Not quite last and certainly not least, and probably more significant than the rest of the problems, are the teachers unions. Teachers unions exist to protect teachers, and representatives of teachers unions are required by law to serve their best interests at all times. There are many more problems that stem from teachers unions, and many teachers will most likely disagree with me on this. But it is imperative that the purpose of teachers unions are understood. They are in place to protect the interests of the teachers, not the students. It is not their fault that they believe they are helping students. It is what they have been conditioned to believe.
Teachers have something called “tenure,” which guarantees a teacher’s job until retirement. This is a major problem because this allows teachers to potentially “slack off” or put less effort into their teaching because they know they can’t be fired. This obviously results in many students not receiving a proper education. Another problem is the fact that there is a salary cap. Poor performing teachers cannot be penalized and high performing teachers cannot be rewarded. This keeps teachers of all levels on a level playing field. Basically, there is no incentive for going above and beyond the call of duty, nor is there a penalty for being lazy. Are teachers unions really helping students? Let me tell you about the “dance of the lemons,” a phrase used in Waiting for Superman (Guggenheim, 2010). The dance of the lemons is when principals from various schools take their worst teachers and send them to different schools in exchange for bad teachers from other schools. Lemons refer to the bad teachers, in case you missed it. Over $100 million dollars a year is spent on tenured teachers in New York who wait out their days in the reassignment center, which is for teachers waiting on hearings due to various allegations as revealed in Waiting for Superman (Guggenheim, 2010).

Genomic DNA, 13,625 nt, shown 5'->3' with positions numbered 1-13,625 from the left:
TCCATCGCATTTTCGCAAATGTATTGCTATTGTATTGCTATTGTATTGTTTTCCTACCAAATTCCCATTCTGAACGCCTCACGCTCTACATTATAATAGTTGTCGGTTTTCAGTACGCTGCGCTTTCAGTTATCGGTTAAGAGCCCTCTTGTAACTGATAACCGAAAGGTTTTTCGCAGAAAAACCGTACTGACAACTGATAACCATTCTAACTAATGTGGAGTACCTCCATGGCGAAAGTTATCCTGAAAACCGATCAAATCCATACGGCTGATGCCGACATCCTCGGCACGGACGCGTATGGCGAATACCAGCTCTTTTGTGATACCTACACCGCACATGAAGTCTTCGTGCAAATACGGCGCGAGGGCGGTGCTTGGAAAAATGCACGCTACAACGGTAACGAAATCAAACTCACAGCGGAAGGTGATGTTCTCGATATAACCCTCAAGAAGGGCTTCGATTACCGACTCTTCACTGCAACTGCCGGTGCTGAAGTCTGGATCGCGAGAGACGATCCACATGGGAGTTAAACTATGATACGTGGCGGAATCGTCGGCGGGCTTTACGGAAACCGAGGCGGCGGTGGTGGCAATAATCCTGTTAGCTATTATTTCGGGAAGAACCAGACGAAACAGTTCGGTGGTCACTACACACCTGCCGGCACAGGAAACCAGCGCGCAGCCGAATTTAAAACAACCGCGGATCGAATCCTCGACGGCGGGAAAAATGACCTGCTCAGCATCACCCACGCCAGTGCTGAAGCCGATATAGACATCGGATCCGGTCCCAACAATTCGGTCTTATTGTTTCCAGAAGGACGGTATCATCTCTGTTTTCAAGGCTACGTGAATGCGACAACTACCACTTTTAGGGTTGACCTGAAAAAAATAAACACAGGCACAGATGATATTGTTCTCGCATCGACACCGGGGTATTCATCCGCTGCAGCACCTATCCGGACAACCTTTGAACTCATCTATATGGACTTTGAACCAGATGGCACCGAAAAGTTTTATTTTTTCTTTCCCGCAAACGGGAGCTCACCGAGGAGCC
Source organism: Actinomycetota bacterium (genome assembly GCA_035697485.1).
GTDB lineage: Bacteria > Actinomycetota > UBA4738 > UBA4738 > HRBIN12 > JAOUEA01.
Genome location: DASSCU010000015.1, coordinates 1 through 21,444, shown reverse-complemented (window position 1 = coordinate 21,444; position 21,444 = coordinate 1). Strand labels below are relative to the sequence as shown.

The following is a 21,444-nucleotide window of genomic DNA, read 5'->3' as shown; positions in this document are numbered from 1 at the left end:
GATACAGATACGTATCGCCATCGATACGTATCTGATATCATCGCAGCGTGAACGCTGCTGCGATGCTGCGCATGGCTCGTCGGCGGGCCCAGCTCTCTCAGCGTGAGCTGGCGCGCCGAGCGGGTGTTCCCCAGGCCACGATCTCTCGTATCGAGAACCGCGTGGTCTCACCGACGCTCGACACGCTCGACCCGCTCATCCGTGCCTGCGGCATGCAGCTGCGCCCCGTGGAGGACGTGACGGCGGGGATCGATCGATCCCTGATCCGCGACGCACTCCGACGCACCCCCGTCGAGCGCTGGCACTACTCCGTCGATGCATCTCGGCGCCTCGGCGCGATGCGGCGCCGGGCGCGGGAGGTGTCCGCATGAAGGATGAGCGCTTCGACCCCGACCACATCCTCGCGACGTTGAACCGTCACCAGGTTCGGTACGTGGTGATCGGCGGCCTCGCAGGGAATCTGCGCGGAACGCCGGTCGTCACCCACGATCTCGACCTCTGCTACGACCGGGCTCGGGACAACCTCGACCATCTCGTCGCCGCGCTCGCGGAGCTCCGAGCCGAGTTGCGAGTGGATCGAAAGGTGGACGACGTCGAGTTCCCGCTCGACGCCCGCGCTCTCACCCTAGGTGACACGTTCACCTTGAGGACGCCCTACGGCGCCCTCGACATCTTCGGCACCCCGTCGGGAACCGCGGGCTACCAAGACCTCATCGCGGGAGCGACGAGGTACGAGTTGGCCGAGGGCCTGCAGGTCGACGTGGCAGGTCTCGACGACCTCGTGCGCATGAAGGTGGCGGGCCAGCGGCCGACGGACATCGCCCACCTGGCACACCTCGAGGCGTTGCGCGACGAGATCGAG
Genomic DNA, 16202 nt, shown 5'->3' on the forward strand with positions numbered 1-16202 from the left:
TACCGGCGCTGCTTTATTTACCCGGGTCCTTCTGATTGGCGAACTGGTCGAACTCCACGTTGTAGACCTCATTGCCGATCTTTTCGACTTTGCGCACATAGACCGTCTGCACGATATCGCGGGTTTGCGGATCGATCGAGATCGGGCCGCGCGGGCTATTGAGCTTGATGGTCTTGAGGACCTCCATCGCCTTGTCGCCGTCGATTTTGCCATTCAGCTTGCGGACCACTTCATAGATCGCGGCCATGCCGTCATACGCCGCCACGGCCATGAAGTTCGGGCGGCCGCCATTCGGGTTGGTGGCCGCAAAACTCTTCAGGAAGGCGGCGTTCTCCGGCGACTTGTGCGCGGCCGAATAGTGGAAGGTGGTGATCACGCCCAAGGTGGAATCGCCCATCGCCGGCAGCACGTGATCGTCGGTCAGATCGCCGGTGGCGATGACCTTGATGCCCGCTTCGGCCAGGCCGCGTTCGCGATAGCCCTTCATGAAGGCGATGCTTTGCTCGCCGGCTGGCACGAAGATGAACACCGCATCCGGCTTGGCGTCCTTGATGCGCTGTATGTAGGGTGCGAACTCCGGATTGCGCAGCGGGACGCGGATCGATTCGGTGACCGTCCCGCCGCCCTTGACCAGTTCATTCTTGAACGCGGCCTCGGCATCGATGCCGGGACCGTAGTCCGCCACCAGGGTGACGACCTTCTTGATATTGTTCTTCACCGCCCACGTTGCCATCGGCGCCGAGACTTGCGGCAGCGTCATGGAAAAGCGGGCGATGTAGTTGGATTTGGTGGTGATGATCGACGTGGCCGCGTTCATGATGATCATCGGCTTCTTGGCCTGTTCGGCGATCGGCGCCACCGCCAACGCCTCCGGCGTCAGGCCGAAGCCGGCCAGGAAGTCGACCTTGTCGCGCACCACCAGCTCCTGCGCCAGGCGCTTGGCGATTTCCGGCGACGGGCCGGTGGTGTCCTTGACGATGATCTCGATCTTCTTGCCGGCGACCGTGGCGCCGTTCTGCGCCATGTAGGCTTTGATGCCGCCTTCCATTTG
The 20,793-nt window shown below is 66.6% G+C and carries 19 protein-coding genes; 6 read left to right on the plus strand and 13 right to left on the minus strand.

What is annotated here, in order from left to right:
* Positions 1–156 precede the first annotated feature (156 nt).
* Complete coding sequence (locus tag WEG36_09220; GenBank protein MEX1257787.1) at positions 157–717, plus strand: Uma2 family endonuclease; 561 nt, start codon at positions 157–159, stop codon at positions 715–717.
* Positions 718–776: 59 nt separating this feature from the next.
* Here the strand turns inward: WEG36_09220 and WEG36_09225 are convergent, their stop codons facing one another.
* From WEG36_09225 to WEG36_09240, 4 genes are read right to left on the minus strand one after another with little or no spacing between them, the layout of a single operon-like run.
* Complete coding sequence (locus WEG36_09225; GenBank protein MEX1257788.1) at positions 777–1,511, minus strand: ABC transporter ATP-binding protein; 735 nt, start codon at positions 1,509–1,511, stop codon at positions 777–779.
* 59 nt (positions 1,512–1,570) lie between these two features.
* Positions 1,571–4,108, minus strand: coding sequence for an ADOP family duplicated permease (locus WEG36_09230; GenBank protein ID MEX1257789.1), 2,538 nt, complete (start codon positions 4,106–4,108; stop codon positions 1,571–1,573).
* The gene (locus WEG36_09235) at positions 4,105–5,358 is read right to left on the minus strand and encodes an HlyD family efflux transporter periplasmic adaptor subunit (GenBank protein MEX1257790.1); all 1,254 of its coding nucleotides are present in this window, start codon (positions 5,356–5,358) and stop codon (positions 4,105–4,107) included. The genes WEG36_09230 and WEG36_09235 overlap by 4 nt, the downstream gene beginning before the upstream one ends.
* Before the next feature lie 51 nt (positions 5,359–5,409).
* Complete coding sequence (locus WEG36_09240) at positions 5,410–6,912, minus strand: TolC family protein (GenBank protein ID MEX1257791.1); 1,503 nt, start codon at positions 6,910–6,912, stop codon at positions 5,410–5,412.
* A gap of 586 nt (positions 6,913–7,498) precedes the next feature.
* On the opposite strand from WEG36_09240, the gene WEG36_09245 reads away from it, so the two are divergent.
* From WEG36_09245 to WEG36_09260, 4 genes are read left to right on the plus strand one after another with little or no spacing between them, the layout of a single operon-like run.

The problem with teachers unions does not stop here. Something important to note here is that teachers unions are strong supporters of both the Democratic and Republican parties. This keeps many politicians at the mercy of the teachers unions. A prime example of what I mean by this is what happened in Washington, D.C. In the most recent mayor race, former mayor Adrian Fenty was pitted against current mayor Vincent Gray. Adrian Fenty is who appointed Michelle Rhee as chancellor of D.C. schools. Despite the controversies that arose because of all the things that Michelle Rhee was doing, the teachers unions helped Vincent Gray’s campaign significantly. While the Washington Teacher’s Union did not fund his campaign directly, they did fund a separate, private campaign that heavily endorsed its praise of Gray and its dissatisfaction with Fenty. Fenty lost, and Michelle Rhee resigned. I’m not going to connect the dots for you, but this is something you need to think about.